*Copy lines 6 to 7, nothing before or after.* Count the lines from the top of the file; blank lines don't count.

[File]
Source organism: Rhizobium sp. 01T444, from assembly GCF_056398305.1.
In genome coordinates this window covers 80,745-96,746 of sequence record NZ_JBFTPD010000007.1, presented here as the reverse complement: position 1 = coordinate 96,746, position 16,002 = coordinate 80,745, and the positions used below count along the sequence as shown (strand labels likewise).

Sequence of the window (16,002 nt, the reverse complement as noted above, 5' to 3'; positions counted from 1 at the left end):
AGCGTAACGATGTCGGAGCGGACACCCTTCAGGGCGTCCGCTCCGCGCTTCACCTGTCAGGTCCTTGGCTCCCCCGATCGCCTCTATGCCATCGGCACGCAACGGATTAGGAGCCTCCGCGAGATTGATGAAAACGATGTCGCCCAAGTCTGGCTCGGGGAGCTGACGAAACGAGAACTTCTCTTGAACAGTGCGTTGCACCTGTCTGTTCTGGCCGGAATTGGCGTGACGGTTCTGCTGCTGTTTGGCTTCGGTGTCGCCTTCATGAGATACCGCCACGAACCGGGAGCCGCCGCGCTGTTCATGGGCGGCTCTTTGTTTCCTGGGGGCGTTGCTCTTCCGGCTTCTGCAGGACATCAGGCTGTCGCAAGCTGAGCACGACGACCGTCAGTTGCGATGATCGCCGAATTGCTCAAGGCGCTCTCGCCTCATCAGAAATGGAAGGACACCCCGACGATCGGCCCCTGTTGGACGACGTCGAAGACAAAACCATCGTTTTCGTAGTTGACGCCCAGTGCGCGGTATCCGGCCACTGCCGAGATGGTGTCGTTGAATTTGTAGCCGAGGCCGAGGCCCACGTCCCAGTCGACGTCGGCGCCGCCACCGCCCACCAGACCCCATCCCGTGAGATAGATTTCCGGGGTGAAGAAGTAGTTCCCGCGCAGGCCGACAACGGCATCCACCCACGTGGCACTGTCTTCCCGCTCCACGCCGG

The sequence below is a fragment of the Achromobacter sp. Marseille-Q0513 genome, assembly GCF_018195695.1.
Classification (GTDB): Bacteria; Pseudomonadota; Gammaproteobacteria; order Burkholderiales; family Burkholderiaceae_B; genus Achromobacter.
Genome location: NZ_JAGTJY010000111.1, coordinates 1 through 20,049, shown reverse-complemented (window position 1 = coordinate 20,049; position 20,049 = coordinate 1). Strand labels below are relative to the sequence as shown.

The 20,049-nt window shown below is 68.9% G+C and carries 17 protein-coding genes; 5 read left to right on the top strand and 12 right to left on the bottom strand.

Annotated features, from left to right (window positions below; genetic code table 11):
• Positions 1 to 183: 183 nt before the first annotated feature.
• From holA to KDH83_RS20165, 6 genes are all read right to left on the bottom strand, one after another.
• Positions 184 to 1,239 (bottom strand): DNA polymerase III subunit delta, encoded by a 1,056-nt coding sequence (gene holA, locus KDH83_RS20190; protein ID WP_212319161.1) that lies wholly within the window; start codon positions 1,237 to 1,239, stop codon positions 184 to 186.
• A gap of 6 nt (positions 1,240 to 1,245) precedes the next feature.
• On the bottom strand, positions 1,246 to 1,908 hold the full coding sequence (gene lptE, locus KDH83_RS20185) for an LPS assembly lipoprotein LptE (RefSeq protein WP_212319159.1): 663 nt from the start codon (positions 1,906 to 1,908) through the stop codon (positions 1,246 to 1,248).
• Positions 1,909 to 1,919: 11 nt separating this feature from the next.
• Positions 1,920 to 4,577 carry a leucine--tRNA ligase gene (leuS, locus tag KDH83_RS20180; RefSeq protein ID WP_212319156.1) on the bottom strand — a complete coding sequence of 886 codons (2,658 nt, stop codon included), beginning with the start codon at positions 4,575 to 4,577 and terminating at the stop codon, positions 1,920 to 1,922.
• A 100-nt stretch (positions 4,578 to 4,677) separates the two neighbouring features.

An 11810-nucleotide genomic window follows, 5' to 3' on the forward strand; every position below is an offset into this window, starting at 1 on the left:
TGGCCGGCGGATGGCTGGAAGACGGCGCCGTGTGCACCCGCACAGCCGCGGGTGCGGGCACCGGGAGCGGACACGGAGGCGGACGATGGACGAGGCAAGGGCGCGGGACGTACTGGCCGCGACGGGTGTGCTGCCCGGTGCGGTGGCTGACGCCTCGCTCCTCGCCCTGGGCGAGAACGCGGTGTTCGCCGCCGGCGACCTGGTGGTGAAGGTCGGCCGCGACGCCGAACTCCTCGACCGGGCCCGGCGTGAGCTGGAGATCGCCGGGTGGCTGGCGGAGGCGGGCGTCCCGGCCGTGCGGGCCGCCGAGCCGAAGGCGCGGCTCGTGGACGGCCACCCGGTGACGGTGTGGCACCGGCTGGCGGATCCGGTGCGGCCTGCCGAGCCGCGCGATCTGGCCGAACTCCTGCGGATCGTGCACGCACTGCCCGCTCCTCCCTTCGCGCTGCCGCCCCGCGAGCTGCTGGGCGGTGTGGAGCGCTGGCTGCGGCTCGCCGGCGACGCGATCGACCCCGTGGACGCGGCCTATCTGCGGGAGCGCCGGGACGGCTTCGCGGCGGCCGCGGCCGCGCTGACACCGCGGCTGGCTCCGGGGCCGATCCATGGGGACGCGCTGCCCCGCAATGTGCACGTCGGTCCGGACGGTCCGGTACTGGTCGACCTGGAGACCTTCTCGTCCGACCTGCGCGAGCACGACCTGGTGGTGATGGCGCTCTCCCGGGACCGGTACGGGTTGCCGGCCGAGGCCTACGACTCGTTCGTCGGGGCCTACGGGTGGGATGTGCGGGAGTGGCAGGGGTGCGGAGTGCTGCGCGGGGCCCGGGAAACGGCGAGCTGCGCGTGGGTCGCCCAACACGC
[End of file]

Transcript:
Classification (GTDB): Bacteria; Pseudomonadota; Gammaproteobacteria; order Burkholderiales; family Burkholderiaceae_B; genus Achromobacter.
Genome location: NZ_JAGTJY010000111.1, coordinates 1 through 20,049, shown reverse-complemented (window position 1 = coordinate 20,049; position 20,049 = coordinate 1). Strand labels below are relative to the sequence as shown.